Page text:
From Wardship to Rights: The Guerin Case and Aboriginal Law is by Jim Reynolds, former general council for the Musqueam Indian Band in Vancouver. He has practiced, taught, and written about Aboriginal law for four decades, and has acted for clients in major litigation advancing Aboriginal rights, including the Guerin case, as well as in many economic development projects. He has numerous publications, the most recent being Aboriginal Peoples and the Law: A Critical Introduction. From Wardship to Rights, tells the story of a First Nation's quest for justice.
Traditional, National, and International Law and Indigenous Communities is edited by Marianne O. Nielsen and Mississippi Choctaw Karen Jarratt-Snider. The research in this volume focuses on the resurgence of traditional law, tribal-state relations in the United States, laws that have impacted Native American women, laws that have failed to protect sacred sites, the effect of international conventions on domestic laws, and the role of community justice organizations in operationalizing international law.
In Good Relation: History, Gender, and Kinship in Indigenous Feminisms, edited by Sarah Nickel, Secwépemc, and Amanda Fehr is divided into three thematic sections: Broadening Indigenous Feminisms looks beyond established categories and spaces to consider historical expressions of Indigenous feminism, transnational and regional experiences, violence, representation, and resistance; Queer, Two-Spirit, Transgender Identities and Sexuality envisions Indigenous feminism as a concept with wide ranging applicability through intersections with Indigenous queer studies; and, Multi-generational Femin
In Distorted Descent: White Claims of Indigenous Identity, Darryl Leroux explores the specifics of a social phenomena - a shifting of identity - where otherwise white, French descendants in Canada identity as Indigenous based on their Indigenous ancestors born between 300 and 375 years ago and representing about 200 000 people.
Settler City Limits: Indigenous Resurgence and Colonial Violence in the Urban Prairie West is edited by Heather Dorries, Robert Henry, David Hugill, Tyler McCreary, and Julie Tomiak, some of whom have ancestral connections to Indigenous communities and others descendent from settlers. In Settler City Limits they discuss anti-Indigenous public policy, how the relationship to territory is shaped by political forces, and how Indigeneity and settler colonialism is interpreted in urban studies.
Peace and Good Order: The Case for Indigenous Justice in Canada is by author Harold R. Johnson, a member of Montreal Lake Cree Nation and previously a defense councillor and Crown prosecutor. Peace and Good Order is part of the text of the British North American Act of 1867 and reinterpreted through later statutes to grant the power to maintain peace and good order. In this work the peace and good order and good government is seen in the relationships with Treaty 6 and other Nations, between Treaty 6 Nations and others residing and/or passing through treaty land.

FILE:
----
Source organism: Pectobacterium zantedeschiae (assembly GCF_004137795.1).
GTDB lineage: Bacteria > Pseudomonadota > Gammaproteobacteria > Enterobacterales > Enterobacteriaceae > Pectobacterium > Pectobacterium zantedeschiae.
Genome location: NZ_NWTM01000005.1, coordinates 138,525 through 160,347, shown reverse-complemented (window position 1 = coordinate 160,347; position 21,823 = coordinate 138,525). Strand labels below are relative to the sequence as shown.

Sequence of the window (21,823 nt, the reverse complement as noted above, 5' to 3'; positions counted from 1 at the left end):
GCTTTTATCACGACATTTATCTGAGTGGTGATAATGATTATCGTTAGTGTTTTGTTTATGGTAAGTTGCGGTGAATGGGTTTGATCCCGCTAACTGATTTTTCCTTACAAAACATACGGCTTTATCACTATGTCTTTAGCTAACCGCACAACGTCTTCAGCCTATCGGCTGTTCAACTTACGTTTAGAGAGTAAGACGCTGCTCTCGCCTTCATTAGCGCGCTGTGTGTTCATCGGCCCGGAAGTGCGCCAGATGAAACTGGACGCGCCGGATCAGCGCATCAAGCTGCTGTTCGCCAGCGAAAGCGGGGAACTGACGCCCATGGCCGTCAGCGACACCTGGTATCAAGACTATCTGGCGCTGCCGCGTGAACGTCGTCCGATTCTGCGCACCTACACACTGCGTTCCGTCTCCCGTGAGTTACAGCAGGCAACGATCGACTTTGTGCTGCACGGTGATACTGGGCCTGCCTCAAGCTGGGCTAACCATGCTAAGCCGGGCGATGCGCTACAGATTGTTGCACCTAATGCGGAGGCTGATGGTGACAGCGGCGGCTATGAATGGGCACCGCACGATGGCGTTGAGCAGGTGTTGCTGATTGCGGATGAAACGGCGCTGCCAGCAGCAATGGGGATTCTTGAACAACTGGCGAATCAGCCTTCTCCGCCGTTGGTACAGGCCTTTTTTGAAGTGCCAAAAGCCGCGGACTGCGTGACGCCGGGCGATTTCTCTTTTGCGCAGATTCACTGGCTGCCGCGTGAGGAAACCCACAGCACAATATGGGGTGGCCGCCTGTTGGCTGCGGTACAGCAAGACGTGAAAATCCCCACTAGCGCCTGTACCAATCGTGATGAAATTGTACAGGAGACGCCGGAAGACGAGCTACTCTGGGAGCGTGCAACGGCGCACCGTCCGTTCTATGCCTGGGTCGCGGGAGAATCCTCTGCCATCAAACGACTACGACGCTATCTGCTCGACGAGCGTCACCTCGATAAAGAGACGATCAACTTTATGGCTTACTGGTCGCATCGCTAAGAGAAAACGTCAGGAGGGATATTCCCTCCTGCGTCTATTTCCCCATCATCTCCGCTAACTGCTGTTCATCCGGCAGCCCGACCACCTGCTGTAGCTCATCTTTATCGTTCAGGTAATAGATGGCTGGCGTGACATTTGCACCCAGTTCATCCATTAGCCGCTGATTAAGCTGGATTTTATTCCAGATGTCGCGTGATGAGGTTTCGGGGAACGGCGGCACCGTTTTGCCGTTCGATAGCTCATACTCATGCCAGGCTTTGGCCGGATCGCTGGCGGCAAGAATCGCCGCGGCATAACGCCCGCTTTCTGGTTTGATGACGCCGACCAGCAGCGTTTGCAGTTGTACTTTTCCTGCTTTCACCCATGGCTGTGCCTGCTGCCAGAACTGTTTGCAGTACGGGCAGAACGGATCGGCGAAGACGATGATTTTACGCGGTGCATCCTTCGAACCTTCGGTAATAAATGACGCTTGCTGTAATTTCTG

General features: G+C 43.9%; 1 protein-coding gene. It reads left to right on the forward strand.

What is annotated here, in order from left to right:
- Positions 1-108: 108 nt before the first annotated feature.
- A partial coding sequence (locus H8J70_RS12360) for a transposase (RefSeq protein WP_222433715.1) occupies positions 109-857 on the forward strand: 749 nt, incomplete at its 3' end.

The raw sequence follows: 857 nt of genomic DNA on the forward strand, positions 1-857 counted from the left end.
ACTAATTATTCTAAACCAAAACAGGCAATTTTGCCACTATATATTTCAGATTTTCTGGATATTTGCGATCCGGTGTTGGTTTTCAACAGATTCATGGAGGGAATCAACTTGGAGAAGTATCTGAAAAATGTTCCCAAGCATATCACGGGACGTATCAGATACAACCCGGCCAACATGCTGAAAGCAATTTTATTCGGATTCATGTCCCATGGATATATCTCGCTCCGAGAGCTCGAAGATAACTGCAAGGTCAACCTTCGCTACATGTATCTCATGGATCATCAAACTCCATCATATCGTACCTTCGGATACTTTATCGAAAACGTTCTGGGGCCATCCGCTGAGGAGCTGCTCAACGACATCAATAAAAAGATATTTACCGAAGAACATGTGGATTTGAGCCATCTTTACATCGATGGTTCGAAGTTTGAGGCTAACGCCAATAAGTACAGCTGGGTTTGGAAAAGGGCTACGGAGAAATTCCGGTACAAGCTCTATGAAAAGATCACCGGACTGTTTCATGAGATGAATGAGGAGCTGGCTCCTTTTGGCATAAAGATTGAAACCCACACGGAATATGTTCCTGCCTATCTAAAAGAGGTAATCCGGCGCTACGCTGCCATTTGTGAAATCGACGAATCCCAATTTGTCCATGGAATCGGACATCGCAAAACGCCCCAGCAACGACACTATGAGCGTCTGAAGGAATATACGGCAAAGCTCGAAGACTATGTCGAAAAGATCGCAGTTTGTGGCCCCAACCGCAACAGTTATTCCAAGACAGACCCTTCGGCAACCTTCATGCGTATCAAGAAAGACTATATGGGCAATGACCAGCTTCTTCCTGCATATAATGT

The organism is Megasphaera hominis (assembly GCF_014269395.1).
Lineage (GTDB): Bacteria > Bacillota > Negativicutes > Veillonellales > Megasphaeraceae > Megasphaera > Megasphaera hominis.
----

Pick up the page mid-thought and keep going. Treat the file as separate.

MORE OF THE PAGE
Devil in the Woods, by D.A. Lockhart of the Moravian of the Thames First Nation, is a series of letter and prayer fictional and real poems addressed to Canadian figures. The 69 poems are addressed to Shawn Atleo, Pierre Berton, Steve Wojeck, Margaret Atwood, Sarah Polley, K.D. Lang, Robertson Davies, and Don Cherry, among others, making these poems personal, conversational, approachable and capturing voice.
Canadian Justice, Indigenous Injustice: The Gerald Stanley and Colten Boushie Case, by Kent Roach is the trial of Colten Boushie, a twenty-two-year-old Cree man from Red Pheasant First Nation, who was fatally shot on a Saskatchewan farm by white farmer Gerald Stanley in August 2016. Stanley was acquitted of both murder and manslaughter by a jury in Battleford. Kent Roach critically reconstructs the Gerald Stanley/Colten Boushie case in Canadian Justice, Indigenous Injustice examining historical, legal, political, and sociological background to the case.
Understanding Canadian Government and Citizenship: First Nations, Métis, and Inuit Governance, is a clearly and succinctly written book for grades 4 to 6, which outlines Canadian governance through First Nations, Métis, and Inuit Governance. This 32-page book contains an introduction to Indigenous Peoples in Canada, traditional governance, and historic treaties and the reserve system. It reviews the Indian Act, and the context of its establishment and amendments, and the proceeding injustices and their effect on generations of Indigenous peoples including residential schools.
The Unexpected Cop: Indian Ernie on a Life of Leadership by Ernie Louttit is the author’s story of his life as a police officer and later as an author and leader. Acknowledging what has been lost and what can still be gained or recovered in traditional learning, Louttit’s adds that young people will be champions of this new learning – oral traditions of storytelling in the midst of new media but what is taken from it will challenge how well we are grounded in what we value and believe.